[PATCH] elektrified wpa_supplicant
ramalhais at serrado.net
Sun Jun 5 17:56:27 EDT 2005
Jouni Malinen wrote:
> On Thu, Jun 02, 2005 at 02:25:03AM +0100, Pedro Ramalhais wrote:
>>IMHO i think the configuration tool shouldn't be inside the application
>>itself. Since it's a daemon, you don't want all that config handling
>>code to be residing in memory when it's rarely used. Most people create
>>their configs and rarely change them.
> wpa_supplicant "configuration" may need to change even when the user is
> not doing this explicitly. For example, EAP-FAST updates keying material
> automatically and this data needs to be stored somewhere. Consequently,
> wpa_supplicant needs to be able to store data no matter how the
> configuration database is maintained and using the same mechanism for
> storing both the network configuration and automatically provisioned
> keying material sounds like a good way to do this.
How do you currently do it? Does this info need to be saved between each
session? Anyway you can save it to the profile using elektra.
>>As i said above, i would prefer the configuration to be handled outside
>>wpa_supplicant and would probably simplify the whole thing. My idea is
>>that any application can make use of the data in wireless profiles.
>>Think xsupplicant or distribution specific network/wireless config
>>tools. The keyword here is interoperability.
> If multiple programs are going to use the same configuration data, there
> would need to be some kind of mechanism for making sure that the
> configuration profile is compatible. In other words, this sounds like
> something that is requiring more coordination (i.e., more work) and I
> don't know whether the end result would be worth this extra effort.
At some point this should be done (in fact it should've been done a long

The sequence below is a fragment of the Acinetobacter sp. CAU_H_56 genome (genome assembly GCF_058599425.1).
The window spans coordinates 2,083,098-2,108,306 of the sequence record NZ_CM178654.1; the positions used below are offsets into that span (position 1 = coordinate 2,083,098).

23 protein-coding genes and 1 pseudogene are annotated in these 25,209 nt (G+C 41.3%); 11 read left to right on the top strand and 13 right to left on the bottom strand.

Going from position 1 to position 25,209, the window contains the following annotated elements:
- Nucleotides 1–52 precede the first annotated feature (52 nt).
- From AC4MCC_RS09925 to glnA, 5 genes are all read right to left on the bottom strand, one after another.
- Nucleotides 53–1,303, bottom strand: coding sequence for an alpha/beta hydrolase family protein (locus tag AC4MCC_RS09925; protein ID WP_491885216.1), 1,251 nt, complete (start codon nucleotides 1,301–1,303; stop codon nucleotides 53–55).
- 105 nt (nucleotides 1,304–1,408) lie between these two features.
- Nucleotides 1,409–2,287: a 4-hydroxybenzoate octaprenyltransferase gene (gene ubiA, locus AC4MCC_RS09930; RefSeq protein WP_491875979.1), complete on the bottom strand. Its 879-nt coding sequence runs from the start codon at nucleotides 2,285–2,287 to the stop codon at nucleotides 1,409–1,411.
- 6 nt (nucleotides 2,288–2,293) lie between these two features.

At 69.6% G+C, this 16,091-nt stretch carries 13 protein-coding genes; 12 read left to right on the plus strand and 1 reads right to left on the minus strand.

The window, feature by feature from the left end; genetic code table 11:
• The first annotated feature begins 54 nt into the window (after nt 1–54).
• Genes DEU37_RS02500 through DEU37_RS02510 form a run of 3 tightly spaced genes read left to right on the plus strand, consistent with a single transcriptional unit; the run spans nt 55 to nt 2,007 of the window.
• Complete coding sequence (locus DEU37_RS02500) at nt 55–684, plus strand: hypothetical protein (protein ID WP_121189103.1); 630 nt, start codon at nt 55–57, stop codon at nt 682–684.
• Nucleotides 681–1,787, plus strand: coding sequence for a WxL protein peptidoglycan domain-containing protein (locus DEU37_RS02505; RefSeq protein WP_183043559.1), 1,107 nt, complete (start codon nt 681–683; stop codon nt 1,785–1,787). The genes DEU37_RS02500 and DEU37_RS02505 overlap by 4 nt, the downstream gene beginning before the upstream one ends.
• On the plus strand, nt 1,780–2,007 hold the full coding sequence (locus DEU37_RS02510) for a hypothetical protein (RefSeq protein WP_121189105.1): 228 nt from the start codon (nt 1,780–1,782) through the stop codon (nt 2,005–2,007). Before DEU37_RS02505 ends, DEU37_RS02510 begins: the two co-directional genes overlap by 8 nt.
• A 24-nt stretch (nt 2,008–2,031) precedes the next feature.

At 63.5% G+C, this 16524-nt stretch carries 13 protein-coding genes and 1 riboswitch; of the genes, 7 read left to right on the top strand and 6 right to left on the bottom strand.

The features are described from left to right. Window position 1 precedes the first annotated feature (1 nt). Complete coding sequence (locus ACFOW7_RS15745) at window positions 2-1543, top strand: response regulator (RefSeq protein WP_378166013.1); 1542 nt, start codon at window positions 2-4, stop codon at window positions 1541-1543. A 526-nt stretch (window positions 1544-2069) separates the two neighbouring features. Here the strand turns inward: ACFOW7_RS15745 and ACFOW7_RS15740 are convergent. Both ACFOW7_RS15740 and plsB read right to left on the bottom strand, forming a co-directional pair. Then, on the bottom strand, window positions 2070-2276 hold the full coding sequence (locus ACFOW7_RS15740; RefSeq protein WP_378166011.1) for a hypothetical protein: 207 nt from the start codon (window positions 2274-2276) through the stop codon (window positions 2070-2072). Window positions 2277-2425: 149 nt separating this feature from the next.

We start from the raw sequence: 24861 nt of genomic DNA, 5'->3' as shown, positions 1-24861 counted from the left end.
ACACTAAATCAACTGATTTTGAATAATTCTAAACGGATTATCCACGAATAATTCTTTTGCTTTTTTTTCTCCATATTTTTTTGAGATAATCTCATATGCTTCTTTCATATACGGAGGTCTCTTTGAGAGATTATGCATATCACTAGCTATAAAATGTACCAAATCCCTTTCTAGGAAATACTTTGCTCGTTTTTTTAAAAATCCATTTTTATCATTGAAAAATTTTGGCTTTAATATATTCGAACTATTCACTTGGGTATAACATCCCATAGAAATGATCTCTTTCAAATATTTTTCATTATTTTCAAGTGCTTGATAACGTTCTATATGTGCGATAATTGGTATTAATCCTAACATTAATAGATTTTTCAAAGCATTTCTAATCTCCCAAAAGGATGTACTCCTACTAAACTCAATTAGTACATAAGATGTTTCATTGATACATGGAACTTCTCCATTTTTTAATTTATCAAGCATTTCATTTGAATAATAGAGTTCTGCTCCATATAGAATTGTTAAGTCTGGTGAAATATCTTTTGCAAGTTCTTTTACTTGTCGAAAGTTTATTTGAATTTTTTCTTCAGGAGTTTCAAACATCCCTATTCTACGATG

time ago). I guess the option here would be to create a library for
editing the wireless configuration (maybe it wouldn't be that difficult
since elektra is able to output in XML format so the structure/data
could be checked with a schema). On the other hand i don't see it as a
big problem currently. If there's a key we don't recognize, just ignore
it (much like wpa_supplicant does with it's conf file. If you're talking
about compatibility of the data itself, what usually is done is that
someone defines the "standard" and other prople follow it, otherwise
they should increase the number on the config_version key of the
>>Same reason here. You're thinking of the wpa_supplicant configuration as
>>it's own data, which most of it isn't really. SSID's, keys, passphrases,
>>BSSID's, etc... this belongs to OS/network/wireless configuration, so
>>the editing shouldn't be handled by the daemon. It could, but i would
>>prefer to see OS configuration to be done directly on the system-wide
>>"registry" instead of having to interface with wpa_supplicant (which
>>would have a specific configuration system).
> Are you saying that there should be some kind of system wide
> configuration tool that would take care of all configuration, i.e., it
> would need to know details of all programs running on the system. For
> example, in case of wpa_supplicant, it would need to know how to get
> scan results and fill in defaults for a new network block.
Take redhat-config-network, YAST, webmin, etc... webmin knows many apps'
configuration files(many different config formats, which is actually
where elektra gains if most apps used it) and how they're configured.
They could get the scanning info from libiw or wpa_supplicant (via the
> I don't see all Linux distributions standardizing on a single
> configuration tool any time soon and as such, it sounds like quite a bit
> less work to maintain one GUI tool for wpa_supplicant which includes
> configuration management that can be used with all existing
Well, they really should, but that's not the point. The point is that
they can use the same profile format as the other distributions, and
wpa_supplicant too. Even if you create wpa_supplicant GUI, it won't take
long until some distribution tries to add that capability to their own
tools, and then there we go again: each one writing the specific config
file format parser, each distro puting the config file where it feels
like, and any app that simply needs access to that info has to write the
parser too and find where the hell did the distros decided to put the
config file today.
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